([tex] \theta[/tex] is the opening angle above the weight)

    We then have your expression for the tension in the wire:
    [tex]\mathcal{T}=\frac{mg}{2\cos\frac{\theta}{2}}[/tex]

    In order now to find the force FROM THE WIRE on a PULLEY, we consider a segment of the wire cut somewhere on the skew part of the wire, past around the pulley, and ending somewhere on the horizontal part of wire.

    We will look at such a segment around the righthand pulley:
    The wire segment experinces tensile forces from the rest of the wire, in addition to a force [tex]\vec{F}_{p}[/tex] from the right pulley.
    Since the wire segment is in equilibrium, we have:
    [tex]\vec{F}_{p}-\mathcal{T}\vec{i}-\mathcal{T}(\sin\frac{\theta}{2}\vec{i}+\cos\frac{\theta}{2}\vec{j})=\vec{0}[/tex]

    By Newton's 3.law then, the force on the righthand pulley from the wire is:
    [tex]\vec{R}=-\vec{F}_{p}=-\frac{mg}{2\cos\frac{\theta}{2}}((1+\sin\frac{\theta}{2})\vec{i}+\cos\frac{\theta}{2}\vec{j})[/tex]
     
  8. May 26, 2004 #7

    arildno

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    You've changed yor reply somewhat since I read it last; if something above doesn't make sense to you, make a new reply..
     
  9. May 26, 2004 #8

    Doc Al

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    So far, so good.

    I'm not sure what you're doing here. I would assume you want the total force that the wires are pulling on each pulley. So you need to add the two 53 lb forces:
    Horizontal components: 53 + 53 sin(20) = 53 (1 + sin(20))
    Vertical components: - 53 cos(20)

    Resultant: 87 lbs (unless I goofed the arithmetic)
    That's the net force that the wires exert on each pulley.
     
  10. May 26, 2004 #9
    Doc Al,

    I'm trying to figure out the maximum force on the pulley in any direction. Does that necessarily have to occur along the vertical or horizontal? My thought was that it would occur along the diagonal(the line from the pulley to the weight)

    O---->53
    ..\
    ....v
    .....53

    With a little observation, it can be determined that the angle between the horizontal and the diagonal is 70 degrees, so I used that angle to compute the component of the horizontal force that lies along the diagonal:

    cos(70) = diagonal_component_of_horizontal / 53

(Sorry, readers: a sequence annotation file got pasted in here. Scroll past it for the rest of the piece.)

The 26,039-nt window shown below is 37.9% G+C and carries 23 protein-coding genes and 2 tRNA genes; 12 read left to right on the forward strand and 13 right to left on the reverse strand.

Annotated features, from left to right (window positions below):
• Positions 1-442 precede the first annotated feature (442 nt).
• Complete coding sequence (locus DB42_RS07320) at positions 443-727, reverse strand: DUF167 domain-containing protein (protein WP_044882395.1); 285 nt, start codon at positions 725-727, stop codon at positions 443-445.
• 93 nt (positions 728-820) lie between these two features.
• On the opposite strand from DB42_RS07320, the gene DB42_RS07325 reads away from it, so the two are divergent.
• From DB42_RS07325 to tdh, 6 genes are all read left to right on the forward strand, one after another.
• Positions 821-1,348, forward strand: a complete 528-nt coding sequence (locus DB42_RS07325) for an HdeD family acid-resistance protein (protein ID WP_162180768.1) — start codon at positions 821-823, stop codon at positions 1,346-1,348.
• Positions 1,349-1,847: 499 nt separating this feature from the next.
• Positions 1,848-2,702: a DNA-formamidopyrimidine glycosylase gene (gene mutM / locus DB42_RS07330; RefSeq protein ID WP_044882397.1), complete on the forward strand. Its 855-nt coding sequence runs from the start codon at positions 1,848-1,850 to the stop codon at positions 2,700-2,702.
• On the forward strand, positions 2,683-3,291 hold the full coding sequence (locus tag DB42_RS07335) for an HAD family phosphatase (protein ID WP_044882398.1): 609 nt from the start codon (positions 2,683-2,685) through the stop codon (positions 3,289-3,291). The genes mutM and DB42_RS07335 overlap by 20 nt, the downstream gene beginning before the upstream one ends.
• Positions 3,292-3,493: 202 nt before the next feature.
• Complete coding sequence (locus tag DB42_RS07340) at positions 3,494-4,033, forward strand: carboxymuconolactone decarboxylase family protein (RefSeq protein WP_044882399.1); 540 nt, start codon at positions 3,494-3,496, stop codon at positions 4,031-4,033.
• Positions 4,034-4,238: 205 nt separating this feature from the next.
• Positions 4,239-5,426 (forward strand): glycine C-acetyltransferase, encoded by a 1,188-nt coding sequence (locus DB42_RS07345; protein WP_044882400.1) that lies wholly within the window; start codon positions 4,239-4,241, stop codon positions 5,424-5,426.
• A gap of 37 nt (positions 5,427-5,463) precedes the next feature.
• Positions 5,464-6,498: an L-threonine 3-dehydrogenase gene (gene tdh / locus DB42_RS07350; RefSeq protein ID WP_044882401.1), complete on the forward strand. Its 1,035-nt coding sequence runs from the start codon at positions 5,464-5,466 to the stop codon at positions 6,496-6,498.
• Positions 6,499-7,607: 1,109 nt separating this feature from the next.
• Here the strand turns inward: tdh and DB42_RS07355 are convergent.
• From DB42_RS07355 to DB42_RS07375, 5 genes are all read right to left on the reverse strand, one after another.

Ahhhh, someone just hit the light switch. The resultant force is the sum of the horizontal and vertical. I thought you could just pick a direction and determine the components in that direction and then sum them to get the total force and then discard any perpendicular forces--which now seems quite stupid.


    arildno,

    Thanks for directing me to look at a section of the wire around the pulley. I can't quite work out the force diagram to match your Fp equation


    53<---|----O
    .............../
    ..........._ /_
    ............/
    ..........v
    ........53

    It seems to me the pulley should exert a counterbalancing force horizontally to the right as well as a counterbalancing force diagonally up and to the right to offset the tensile force pulling on the ends of the wire segment. I can't figure out how to get the resultant force since it isn't a right triangle and I can't figure the angles out.

    .....53
    ....^
    .../
    ./
    O----->53
     
    Last edited: May 26, 2004
  11. May 27, 2004 #10
    I think another light bulb went off:

    I don't need to work on the the Fp vectors because the resultant Fp vector is opposite and equal to the resultant T vector from the forces pulling on the ends of the wire segment, i.e the tension(T) in the wire. So,

    Fp_horizontal = T + Tsin20
    Fp_vertical = Tcos20

    Fp_resultant = [tex]\sqrt{(T + Tsin20)^2 + (Tcos20)^2} [/tex]

    I'm still not seeing how you got around using the Pythagorean theorem in your Fp equation. The angles change for the resultant T vector, so I'm not sure how you can use theta/2, etc. in solving for the resultant T vector.
     
    Last edited: May 27, 2004
  12. May 27, 2004 #11

    arildno

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    "It seems to me the pulley should exert a counterbalancing force horizontally to the right as well as a counterbalancing force diagonally up and to the right to offset the tensile force pulling on the ends of the wire segment. I can't figure out how to get the resultant force since it isn't a right triangle and I can't figure the angles out."

    Certainly, I wrote:
    [tex]\vec{F}_{p}-\mathcal{T}\vec{i}-\mathcal{T}(\sin\frac{\theta}{2}\vec{i}+\cos\frac{\theta}{2}\vec{j})=\vec{0}[/tex]

    To be precise:
    [tex]-\mathcal{T}\vec{i}[/tex] is the tensile force from the rest of the wire acting upon that part of the segment which lies between the two pulleys, that is, where the wire is horizontal.

    The other tensile force works on the "diagonal" segment.

    Do not worry about the ANGLE here, just add these two vectors together; that gives you the total force.